|Year : 1990 | Volume
| Issue : 2 | Page : 143-144
Sanjay Ghosh, B Haldar, A Biswas
Source of Support: None, Conflict of Interest: None
A 26 year old male had multiple asymptomatic very slowly growing, subcutaneous nodules on the limbs and trunk for the last 11 years. Histopathology revealed an encapsulated neoplasm consisting of mature fat cells intermingled with numerous blood vessels containing erythrocytes and fibrin thrombi.
|How to cite this article:|
Ghosh S, Haldar B, Biswas A. Multiple angiolipomas. Indian J Dermatol Venereol Leprol 1990;56:143-4
Angiolipomas are well circumscribed and subcutaneous, benign neoplasms. These usually appear after puberty on the trunk or limbs. Although clinically mimicking lipomas, they are often multiple and tender. Histopathologically mature adipose tissue with a varying number of blood vessels are seen. The degree of vascularity may range from a few angiomatous foci to dense vascular tissue. Both well-formed dilated capillaries, engorged with erythrocytes and tortuous capillaries with poorly formed lurnina, having prominent proliferation of pericytes may be visible within these angiomatous foci. Capillaries usually contain considerable amount of fibrin thrombi.
| Case Report|| |
A 26-year-old male had very slowly growing painless non-tender nodules on both the extremities and the trunk for the last 11 years. There were a total of 16 nodules varying from 1 to 2.5cm in diameter. These were soft, rounded and movable against the overlying skin. There was no evidence of infiltration into the deeper tissues. Family history was negative. There were no cafe-au-lait spots or axillary freckling. Clinical and laboratory investigations revealed no abnormality.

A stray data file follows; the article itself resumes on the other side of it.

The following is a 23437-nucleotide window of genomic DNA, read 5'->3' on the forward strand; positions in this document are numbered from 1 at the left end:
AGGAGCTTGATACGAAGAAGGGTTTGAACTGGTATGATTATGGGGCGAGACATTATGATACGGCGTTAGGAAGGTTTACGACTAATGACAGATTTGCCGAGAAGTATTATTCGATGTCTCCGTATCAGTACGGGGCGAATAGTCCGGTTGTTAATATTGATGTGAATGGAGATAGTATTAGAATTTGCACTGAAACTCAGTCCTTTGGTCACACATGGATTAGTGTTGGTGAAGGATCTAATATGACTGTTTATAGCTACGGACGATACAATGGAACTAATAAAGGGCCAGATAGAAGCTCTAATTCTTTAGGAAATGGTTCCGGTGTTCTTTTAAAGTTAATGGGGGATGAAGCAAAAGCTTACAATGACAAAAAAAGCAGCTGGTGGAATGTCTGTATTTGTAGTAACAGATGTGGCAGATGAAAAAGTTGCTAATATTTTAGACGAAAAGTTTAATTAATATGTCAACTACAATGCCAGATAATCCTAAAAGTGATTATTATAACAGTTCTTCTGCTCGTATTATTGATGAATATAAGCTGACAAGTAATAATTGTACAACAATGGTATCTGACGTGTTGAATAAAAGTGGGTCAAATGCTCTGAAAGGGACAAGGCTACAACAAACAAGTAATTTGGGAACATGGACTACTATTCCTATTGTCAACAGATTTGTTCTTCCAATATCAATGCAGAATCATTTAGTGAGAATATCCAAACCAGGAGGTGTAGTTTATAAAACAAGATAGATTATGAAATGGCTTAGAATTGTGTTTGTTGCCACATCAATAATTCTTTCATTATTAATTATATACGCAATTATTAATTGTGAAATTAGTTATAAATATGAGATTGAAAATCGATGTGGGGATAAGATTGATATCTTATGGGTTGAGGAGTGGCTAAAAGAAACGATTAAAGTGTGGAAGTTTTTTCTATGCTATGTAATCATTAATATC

Histopathology revealed an encapsulated neoplasm consisting of mature fat cells along with numerous blood vessels. Well-formed dilated capillaries containing erythrocytes and fibrin thrombi and capillaries with ill-formed lumina and prominent proliferation of pericytes were visible [Figure - 1]
One large lesion (2.5 cm in diameter) was enucleated by conservative surgical excision. It did not recur during a follow-up period of 6 months. Other nodules are being observed at monthly intervals to detect any rapid growth or deeper infiltration.
| Comments|| |
Although angiolipomas are often tender and painful, our case was asymptomatic. A rare infiltrating, but still benign form of angiolipoma, usually occurring on a lower extremity, may invade the skeletal muscles and bones. If not widely excised, such lesions would recur. Histopathologically they simulate the non-infiltrating form.,, Hence, diagnosis and careful followup of angiolipoma is important.
| References|| |
|1.||Howard WR and Helwig EB : Angiolipoma. Arch Dermatol, 1960; 82 : 924-931. |
|2.||Lever WF and Schaumburg-Lever G : Histopathology of the Skin, 6th ed, JB Lippincott, New York, 1983; p 653-654. |
|3.||Lin JJ and Lin F : Two entities in angiolipoma, Cancer, 1974; 34 : 720-727. |
|4.||Stimpson N : Infiltrating angiolipomata of skeletal muscle, Brit J Sarg, 1971; 58 :464-466. |
|5.||Shal WJ Jr : Mobile encapsulated lipomas, Arch Dermatol, 1978; 114 : 1684-1686. |
[Figure - 1]